Plants and machines aren’t assumed to own free will or exercise it. What, then, about fusions of machines and people (bionics)? At which point does a person become a system? And why should we assume that free will ceases to exist in that – rather random – stage?

Introspection – the capability to assemble self-referential and recursive versions of the planet – is assumed to be uniquely human characteristic. What about introspective machines? Certainly, say the critics, these machines are PROGRAMMED to introspect, instead of people. To be eligible as introspection, it has to be WILLED, they last. However, if introspection is willed – WHO wills it? Self-willed introspection contributes to infinite regression and proper logical paradoxes.

Additionally, the idea – if not the proper notion – of”individual” rests on a lot of hidden assumptions and traditions.

Political correctness notwithstanding – why suppose that people (or unique races) are identically human? Aristotle believed they weren’t. Lots separates males from females – surgically (both genotype and phenotype) and environmentally (culturally). What is common to these two sub-species which makes them “individual”?

Could we conceive of a person without human anatomy (i.e., a Platonian Type, or spirit )? Aristotle and Thomas Aquinas think maybe not. A soul has no existence separate from your system. A machine-supported energy area with mental conditions much like ours now – could it be considered human? What about somebody in a state of self love – is that he or she (or it) entirely human?

Is a brand new born infant individual – or, at least, entirely human – and, in that case, in that sense? What about a prospective human race – whose characteristics are unrecognizable to us? Machine-based intellect – Could it be considered as individual? If so, when would it be considered human?

In these deliberations, we might be confusing”individual” with”individual”. The former is a private instance of the latter. Locke’s individual is a legal representative, a being responsible for the own actions. It’s featured by the joys of its mental conditions available to introspection.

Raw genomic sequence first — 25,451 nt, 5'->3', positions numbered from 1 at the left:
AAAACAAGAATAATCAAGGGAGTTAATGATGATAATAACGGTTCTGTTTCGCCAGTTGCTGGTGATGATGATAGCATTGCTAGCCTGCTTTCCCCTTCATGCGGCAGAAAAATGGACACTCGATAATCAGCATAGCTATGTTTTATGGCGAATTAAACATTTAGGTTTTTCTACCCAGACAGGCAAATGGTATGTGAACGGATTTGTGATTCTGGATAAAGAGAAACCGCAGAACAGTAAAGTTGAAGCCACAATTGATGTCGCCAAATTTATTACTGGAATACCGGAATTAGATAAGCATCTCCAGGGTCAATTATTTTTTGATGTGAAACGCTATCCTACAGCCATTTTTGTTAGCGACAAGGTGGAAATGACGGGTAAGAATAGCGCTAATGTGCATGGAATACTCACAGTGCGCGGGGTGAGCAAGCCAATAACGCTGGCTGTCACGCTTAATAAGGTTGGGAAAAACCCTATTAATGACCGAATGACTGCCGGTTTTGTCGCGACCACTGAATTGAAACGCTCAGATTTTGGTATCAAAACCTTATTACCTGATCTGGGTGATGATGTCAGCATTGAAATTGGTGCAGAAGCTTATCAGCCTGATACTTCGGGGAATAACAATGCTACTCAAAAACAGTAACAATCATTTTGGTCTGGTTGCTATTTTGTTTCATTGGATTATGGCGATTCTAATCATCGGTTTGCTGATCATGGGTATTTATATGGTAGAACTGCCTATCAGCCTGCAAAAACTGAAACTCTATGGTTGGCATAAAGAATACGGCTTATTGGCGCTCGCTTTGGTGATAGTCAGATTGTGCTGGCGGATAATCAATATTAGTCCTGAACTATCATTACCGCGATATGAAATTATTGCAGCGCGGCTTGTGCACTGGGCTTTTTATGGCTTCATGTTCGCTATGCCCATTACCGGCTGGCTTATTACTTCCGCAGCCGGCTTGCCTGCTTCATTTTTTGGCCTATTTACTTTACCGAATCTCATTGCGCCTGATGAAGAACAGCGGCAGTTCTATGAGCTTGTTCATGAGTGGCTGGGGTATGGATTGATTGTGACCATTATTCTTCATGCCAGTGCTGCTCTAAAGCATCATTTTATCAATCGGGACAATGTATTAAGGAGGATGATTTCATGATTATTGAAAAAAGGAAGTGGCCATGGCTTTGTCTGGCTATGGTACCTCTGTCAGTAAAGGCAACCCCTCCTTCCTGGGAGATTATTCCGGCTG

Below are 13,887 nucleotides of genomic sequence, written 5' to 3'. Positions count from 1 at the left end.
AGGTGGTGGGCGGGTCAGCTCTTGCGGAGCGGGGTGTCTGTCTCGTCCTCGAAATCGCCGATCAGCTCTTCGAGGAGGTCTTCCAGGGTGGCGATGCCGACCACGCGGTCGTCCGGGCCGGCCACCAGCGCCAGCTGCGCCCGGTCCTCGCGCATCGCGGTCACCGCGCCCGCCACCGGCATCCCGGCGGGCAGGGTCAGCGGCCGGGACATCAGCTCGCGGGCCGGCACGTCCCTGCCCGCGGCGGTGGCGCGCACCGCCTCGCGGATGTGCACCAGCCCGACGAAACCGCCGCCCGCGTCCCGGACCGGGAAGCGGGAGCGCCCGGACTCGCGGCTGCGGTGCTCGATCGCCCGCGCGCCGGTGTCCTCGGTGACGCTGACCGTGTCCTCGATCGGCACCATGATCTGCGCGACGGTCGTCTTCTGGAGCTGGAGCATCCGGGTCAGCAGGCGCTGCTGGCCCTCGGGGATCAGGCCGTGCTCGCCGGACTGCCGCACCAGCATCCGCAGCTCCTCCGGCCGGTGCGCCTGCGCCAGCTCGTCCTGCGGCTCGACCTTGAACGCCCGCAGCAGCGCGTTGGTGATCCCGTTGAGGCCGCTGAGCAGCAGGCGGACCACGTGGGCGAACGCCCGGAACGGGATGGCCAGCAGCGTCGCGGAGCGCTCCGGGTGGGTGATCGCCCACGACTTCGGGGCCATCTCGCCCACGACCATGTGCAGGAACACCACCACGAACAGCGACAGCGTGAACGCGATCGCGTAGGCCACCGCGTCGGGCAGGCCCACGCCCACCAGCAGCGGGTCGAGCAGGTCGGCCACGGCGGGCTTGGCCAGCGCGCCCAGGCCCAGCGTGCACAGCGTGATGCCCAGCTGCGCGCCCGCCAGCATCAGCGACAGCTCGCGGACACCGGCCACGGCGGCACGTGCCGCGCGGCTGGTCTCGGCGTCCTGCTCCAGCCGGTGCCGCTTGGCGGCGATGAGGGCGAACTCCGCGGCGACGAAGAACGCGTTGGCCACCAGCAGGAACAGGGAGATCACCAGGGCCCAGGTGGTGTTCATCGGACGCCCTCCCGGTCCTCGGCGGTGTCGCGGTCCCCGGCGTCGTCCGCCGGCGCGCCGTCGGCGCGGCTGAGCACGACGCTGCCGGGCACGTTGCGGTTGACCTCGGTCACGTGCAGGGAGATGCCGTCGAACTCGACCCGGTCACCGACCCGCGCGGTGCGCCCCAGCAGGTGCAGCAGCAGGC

Locke’s is a practical definition. It easily accommodates non-human persons (machines, energy matrices) when the operational conditions are happy. Therefore, an android that meets the prescribed conditions is much more human than a brain dead individual.

Descartes’ objection that you can’t specify terms of singularity and individuality over the years for disembodied spirits is appropriate only if we presume that such”spirits” have no energy. A bodiless smart energy matrix that keeps its form and identity over the years is achievable. Particular AI and genetic applications programs already take action.

Strawson is Cartesian and Kantian within his definition of a”man” as a”primitive”. Both the corporeal predicates and those pertaining to psychological conditions apply equally, concurrently, and inseparably to each of the people of that kind of entity. Human beings are just one such thing. Some, such as Wiggins, restrict the list of potential persons to creatures – but that is far from strictly mandatory and can be unduly restrictive.

The fact Is Most Likely at a synthesis:

Someone is any kind of basic and irreducible entity whose average bodily people (i.e., members) are capable of always experiencing a selection of conditions of consciousness and forever using a listing of psychological traits.

This definition permits for non-animal individuals and recognizes the personhood of a brain damaged individual (“capable of undergoing”). Additionally, it integrates Locke’s view of people as owning an ontological status very similar to”clubs” or”countries” – their identity contains many different interconnected psychological continuities.